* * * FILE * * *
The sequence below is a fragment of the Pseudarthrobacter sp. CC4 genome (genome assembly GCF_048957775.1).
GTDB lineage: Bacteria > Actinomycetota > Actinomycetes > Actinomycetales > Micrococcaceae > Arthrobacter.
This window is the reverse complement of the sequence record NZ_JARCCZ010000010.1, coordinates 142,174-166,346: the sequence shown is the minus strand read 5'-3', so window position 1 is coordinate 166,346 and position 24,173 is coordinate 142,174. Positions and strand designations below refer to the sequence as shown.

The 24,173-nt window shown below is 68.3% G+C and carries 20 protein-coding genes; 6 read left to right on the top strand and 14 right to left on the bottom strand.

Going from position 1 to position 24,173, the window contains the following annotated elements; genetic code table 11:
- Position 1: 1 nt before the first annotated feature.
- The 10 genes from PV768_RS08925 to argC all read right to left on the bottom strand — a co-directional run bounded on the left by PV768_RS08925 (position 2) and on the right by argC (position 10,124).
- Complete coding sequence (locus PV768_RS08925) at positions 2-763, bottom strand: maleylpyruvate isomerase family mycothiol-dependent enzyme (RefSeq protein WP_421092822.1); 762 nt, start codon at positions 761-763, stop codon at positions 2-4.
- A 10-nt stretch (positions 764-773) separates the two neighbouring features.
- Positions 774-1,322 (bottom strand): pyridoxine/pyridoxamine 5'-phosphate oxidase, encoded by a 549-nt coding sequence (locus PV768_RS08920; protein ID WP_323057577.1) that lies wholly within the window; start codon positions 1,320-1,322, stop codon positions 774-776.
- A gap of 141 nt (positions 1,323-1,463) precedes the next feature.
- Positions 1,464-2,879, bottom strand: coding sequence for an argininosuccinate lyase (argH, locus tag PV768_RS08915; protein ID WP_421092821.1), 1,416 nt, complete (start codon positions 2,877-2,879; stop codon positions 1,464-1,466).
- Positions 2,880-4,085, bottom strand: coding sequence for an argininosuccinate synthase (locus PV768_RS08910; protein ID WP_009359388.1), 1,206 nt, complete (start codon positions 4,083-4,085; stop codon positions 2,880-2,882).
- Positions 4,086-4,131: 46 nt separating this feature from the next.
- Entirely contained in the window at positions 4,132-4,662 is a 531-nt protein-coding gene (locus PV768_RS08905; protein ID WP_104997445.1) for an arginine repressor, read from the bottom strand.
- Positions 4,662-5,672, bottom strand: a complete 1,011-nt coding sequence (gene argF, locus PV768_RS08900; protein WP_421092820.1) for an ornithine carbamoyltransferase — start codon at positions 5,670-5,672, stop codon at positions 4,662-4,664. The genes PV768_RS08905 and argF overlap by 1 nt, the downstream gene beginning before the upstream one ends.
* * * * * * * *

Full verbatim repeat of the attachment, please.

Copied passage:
The sequence below is a fragment of the Pseudarthrobacter sp. CC4 genome (genome assembly GCF_048957775.1).
GTDB lineage: Bacteria > Actinomycetota > Actinomycetes > Actinomycetales > Micrococcaceae > Arthrobacter.
This window is the reverse complement of the sequence record NZ_JARCCZ010000010.1, coordinates 142,174-166,346: the sequence shown is the minus strand read 5'-3', so window position 1 is coordinate 166,346 and position 24,173 is coordinate 142,174. Positions and strand designations below refer to the sequence as shown.

The 24,173-nt window shown below is 68.3% G+C and carries 20 protein-coding genes; 6 read left to right on the top strand and 14 right to left on the bottom strand.

Going from position 1 to position 24,173, the window contains the following annotated elements; genetic code table 11:
- Position 1: 1 nt before the first annotated feature.
- The 10 genes from PV768_RS08925 to argC all read right to left on the bottom strand — a co-directional run bounded on the left by PV768_RS08925 (position 2) and on the right by argC (position 10,124).
- Complete coding sequence (locus PV768_RS08925) at positions 2-763, bottom strand: maleylpyruvate isomerase family mycothiol-dependent enzyme (RefSeq protein WP_421092822.1); 762 nt, start codon at positions 761-763, stop codon at positions 2-4.
- A 10-nt stretch (positions 764-773) separates the two neighbouring features.
- Positions 774-1,322 (bottom strand): pyridoxine/pyridoxamine 5'-phosphate oxidase, encoded by a 549-nt coding sequence (locus PV768_RS08920; protein ID WP_323057577.1) that lies wholly within the window; start codon positions 1,320-1,322, stop codon positions 774-776.
- A gap of 141 nt (positions 1,323-1,463) precedes the next feature.
- Positions 1,464-2,879, bottom strand: coding sequence for an argininosuccinate lyase (argH, locus tag PV768_RS08915; protein ID WP_421092821.1), 1,416 nt, complete (start codon positions 2,877-2,879; stop codon positions 1,464-1,466).
- Positions 2,880-4,085, bottom strand: coding sequence for an argininosuccinate synthase (locus PV768_RS08910; protein ID WP_009359388.1), 1,206 nt, complete (start codon positions 4,083-4,085; stop codon positions 2,880-2,882).
- Positions 4,086-4,131: 46 nt separating this feature from the next.
- Entirely contained in the window at positions 4,132-4,662 is a 531-nt protein-coding gene (locus PV768_RS08905; protein ID WP_104997445.1) for an arginine repressor, read from the bottom strand.
- Positions 4,662-5,672, bottom strand: a complete 1,011-nt coding sequence (gene argF, locus PV768_RS08900; protein WP_421092820.1) for an ornithine carbamoyltransferase — start codon at positions 5,670-5,672, stop codon at positions 4,662-4,664. The genes PV768_RS08905 and argF overlap by 1 nt, the downstream gene beginning before the upstream one ends.